In2016, I traveled twice to the Republic of Cuba, once in February and then again, in May. On my trip in February, I boarded an American Airlines charter destined for the José Martí International Airport, which is just a short cab ride away from the center of La Habana, (sic) Havana. I still remember the excitement I felt as the plane approached the island nation of Cuba because of all I had heard about its political system, and its most infamous leader, Fidel Castro. It surprised me to see how green and lush the island is, and how well manicured the land was. Most surprising were the occasional swimming pools in the back yards of what appeared to be modest homes from the air.
Since the 1960s, successive U.S. administrations have maintained a policy of economic sanctions and diplomatic isolation of Cuba. It is the reason why Cuba appears to have been frozen in time. The so-called “Embargo” also affects nations, which are aligned with the U.S., because it imposes legal and economic penalties to those U.S.-aligned nations, if they decide to go against the U.S. economic embargo – or as the Cubans refer to it: the blockade. While the U.S. lead economic embargo is designed to compel the Cuban government to adhere to political and social norms more in line with U.S Foreign Policy. For more in-depth look a U.S.-Cuba foreign relations read this article: U.S.-Cuba Relations.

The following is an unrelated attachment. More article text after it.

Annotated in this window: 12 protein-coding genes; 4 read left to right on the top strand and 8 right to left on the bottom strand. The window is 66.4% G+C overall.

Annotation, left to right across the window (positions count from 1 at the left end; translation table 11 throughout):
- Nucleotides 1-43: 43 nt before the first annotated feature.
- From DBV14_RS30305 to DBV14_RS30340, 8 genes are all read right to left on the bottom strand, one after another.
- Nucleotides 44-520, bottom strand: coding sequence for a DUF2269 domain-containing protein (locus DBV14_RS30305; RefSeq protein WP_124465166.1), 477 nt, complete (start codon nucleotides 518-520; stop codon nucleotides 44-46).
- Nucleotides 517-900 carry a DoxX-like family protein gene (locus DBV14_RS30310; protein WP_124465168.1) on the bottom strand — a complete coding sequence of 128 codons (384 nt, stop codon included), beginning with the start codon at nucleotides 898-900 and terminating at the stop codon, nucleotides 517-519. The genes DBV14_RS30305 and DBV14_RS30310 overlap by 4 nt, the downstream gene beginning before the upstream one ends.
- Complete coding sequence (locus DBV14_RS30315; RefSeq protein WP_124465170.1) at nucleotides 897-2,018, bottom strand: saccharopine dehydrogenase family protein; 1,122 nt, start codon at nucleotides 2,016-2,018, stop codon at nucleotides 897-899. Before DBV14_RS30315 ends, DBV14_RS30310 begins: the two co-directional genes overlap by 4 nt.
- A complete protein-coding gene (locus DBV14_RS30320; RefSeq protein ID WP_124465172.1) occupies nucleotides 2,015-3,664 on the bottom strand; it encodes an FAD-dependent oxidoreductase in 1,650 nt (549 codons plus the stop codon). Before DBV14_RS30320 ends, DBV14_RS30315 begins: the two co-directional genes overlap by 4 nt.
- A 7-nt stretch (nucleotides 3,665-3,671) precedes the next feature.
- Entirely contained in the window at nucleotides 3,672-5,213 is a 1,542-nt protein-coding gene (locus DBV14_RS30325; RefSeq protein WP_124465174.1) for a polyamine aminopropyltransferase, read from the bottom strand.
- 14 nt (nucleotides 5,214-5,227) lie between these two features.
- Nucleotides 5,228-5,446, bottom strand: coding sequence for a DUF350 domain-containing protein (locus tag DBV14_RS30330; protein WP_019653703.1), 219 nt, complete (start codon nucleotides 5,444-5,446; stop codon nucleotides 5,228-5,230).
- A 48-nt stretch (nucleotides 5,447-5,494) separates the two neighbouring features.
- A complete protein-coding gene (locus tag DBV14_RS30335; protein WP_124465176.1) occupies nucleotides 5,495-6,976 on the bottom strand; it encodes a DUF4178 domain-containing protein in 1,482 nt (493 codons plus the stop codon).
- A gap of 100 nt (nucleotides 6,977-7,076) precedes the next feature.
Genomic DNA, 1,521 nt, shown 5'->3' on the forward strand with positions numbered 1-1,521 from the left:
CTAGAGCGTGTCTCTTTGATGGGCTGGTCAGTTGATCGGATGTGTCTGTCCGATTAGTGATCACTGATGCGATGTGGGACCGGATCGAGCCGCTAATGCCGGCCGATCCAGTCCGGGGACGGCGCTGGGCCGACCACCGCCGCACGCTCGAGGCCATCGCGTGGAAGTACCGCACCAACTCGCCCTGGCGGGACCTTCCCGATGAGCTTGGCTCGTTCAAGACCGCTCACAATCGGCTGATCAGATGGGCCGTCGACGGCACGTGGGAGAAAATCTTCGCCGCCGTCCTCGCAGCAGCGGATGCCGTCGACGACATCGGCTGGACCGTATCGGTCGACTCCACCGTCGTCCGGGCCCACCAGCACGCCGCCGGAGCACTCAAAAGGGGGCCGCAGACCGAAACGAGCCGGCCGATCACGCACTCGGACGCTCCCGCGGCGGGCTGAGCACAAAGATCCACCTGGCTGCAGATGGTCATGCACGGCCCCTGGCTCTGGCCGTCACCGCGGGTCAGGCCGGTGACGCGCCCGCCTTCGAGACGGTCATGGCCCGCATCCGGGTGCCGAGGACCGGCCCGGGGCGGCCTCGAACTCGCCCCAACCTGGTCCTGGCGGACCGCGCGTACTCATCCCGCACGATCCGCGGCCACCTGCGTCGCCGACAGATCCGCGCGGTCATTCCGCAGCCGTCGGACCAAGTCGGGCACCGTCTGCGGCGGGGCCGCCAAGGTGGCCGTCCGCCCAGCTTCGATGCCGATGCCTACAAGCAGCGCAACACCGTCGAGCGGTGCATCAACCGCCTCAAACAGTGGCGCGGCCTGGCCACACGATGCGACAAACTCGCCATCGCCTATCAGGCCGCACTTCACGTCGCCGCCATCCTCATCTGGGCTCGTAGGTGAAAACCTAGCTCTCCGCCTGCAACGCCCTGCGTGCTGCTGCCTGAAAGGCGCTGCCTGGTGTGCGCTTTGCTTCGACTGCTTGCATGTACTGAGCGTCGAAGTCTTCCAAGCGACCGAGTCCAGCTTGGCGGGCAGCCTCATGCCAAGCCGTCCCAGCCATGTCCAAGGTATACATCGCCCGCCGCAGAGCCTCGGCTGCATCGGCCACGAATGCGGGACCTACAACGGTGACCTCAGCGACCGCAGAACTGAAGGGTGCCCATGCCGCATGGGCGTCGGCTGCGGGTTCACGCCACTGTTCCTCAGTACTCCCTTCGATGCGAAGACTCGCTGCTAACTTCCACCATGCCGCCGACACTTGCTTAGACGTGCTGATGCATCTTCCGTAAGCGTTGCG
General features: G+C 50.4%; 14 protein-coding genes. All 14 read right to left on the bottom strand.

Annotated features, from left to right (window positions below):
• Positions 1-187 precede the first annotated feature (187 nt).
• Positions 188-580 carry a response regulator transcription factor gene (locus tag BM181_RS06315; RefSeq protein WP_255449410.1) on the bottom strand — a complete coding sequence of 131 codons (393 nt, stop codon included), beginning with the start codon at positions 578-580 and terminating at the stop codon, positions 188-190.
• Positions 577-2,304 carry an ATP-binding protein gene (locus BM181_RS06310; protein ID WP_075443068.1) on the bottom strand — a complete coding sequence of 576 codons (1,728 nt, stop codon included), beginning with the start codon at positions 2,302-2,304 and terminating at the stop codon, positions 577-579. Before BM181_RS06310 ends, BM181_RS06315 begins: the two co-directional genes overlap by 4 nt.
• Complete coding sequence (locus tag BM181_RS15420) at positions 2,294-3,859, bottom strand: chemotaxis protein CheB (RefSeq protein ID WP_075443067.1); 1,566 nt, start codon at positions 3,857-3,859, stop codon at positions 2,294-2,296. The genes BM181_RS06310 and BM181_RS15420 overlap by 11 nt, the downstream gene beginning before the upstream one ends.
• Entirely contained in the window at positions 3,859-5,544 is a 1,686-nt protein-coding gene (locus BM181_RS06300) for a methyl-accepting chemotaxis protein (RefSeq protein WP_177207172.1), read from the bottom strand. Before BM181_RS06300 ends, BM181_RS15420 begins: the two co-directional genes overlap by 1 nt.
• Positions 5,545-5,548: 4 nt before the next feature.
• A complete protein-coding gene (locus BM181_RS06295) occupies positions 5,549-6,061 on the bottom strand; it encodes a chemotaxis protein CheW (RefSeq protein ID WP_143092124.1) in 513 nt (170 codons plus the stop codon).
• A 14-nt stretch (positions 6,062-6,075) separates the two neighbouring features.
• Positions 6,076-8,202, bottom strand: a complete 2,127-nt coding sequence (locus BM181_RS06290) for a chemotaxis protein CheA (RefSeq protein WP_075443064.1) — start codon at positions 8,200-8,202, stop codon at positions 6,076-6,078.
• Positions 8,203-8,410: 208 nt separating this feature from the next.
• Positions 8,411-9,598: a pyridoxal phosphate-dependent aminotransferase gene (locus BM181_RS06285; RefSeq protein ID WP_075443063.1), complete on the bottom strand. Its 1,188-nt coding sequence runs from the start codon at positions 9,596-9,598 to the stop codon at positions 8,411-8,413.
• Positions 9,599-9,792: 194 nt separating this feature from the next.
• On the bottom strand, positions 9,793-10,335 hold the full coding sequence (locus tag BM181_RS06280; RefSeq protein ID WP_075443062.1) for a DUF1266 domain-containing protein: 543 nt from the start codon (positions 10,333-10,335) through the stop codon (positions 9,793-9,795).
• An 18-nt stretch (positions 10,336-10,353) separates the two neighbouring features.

The airport terminal was exactly as one would expect to find in any Third World country: it was cramped, dark and lacking all manner of modernity. The airport was a stark reminder that the Republic of Cuba (Cuba) is an economically and diplomatic alienated nation, the result of the U.S. Embargo. It is noted that Cuba is by definition, not a “Third World” country, but rather it is a “Second World” country because of its alignment to the former Soviet Union and China, which comprised the major portions of the Communist Bloc at the time of the Embargo.
I hope you enjoy the following images I made in La Habana, and Viñales, Cuba: La Habana, Cuba, Images Gallery.